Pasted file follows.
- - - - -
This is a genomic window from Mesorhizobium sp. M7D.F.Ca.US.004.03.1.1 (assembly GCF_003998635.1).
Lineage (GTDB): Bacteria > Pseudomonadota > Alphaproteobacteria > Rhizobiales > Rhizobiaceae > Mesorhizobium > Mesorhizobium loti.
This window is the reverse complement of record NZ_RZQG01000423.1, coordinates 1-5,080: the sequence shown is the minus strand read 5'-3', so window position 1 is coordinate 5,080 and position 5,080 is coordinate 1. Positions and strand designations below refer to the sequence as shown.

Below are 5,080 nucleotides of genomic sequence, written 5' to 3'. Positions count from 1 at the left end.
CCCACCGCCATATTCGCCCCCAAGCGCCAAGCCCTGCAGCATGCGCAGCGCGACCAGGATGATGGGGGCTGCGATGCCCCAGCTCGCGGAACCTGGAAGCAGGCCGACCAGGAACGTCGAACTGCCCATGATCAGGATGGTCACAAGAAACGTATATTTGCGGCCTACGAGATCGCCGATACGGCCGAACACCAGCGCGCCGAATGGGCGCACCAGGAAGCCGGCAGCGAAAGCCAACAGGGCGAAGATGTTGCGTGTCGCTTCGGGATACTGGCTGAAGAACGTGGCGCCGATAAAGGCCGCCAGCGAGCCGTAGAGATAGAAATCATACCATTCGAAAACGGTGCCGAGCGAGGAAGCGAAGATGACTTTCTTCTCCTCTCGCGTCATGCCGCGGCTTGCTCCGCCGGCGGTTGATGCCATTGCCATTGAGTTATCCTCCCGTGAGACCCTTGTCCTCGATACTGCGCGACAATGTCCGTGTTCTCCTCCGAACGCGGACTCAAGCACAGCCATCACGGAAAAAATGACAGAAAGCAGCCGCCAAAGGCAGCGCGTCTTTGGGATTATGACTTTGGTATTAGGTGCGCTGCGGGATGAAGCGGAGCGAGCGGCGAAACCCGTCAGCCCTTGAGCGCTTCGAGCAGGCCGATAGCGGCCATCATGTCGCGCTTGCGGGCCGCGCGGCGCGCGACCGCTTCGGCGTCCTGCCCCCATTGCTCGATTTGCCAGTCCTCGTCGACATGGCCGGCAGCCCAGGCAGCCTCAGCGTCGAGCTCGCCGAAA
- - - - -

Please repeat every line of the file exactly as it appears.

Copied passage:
This is a genomic window from Mesorhizobium sp. M7D.F.Ca.US.004.03.1.1 (assembly GCF_003998635.1).
Lineage (GTDB): Bacteria > Pseudomonadota > Alphaproteobacteria > Rhizobiales > Rhizobiaceae > Mesorhizobium > Mesorhizobium loti.
This window is the reverse complement of record NZ_RZQG01000423.1, coordinates 1-5,080: the sequence shown is the minus strand read 5'-3', so window position 1 is coordinate 5,080 and position 5,080 is coordinate 1. Positions and strand designations below refer to the sequence as shown.

Below are 5,080 nucleotides of genomic sequence, written 5' to 3'. Positions count from 1 at the left end.
CCCACCGCCATATTCGCCCCCAAGCGCCAAGCCCTGCAGCATGCGCAGCGCGACCAGGATGATGGGGGCTGCGATGCCCCAGCTCGCGGAACCTGGAAGCAGGCCGACCAGGAACGTCGAACTGCCCATGATCAGGATGGTCACAAGAAACGTATATTTGCGGCCTACGAGATCGCCGATACGGCCGAACACCAGCGCGCCGAATGGGCGCACCAGGAAGCCGGCAGCGAAAGCCAACAGGGCGAAGATGTTGCGTGTCGCTTCGGGATACTGGCTGAAGAACGTGGCGCCGATAAAGGCCGCCAGCGAGCCGTAGAGATAGAAATCATACCATTCGAAAACGGTGCCGAGCGAGGAAGCGAAGATGACTTTCTTCTCCTCTCGCGTCATGCCGCGGCTTGCTCCGCCGGCGGTTGATGCCATTGCCATTGAGTTATCCTCCCGTGAGACCCTTGTCCTCGATACTGCGCGACAATGTCCGTGTTCTCCTCCGAACGCGGACTCAAGCACAGCCATCACGGAAAAAATGACAGAAAGCAGCCGCCAAAGGCAGCGCGTCTTTGGGATTATGACTTTGGTATTAGGTGCGCTGCGGGATGAAGCGGAGCGAGCGGCGAAACCCGTCAGCCCTTGAGCGCTTCGAGCAGGCCGATAGCGGCCATCATGTCGCGCTTGCGGGCCGCGCGGCGCGCGACCGCTTCGGCGTCCTGCCCCCATTGCTCGATTTGCCAGTCCTCGTCGACATGGCCGGCAGCCCAGGCAGCCTCAGCGTCGAGCTCGCCGAAA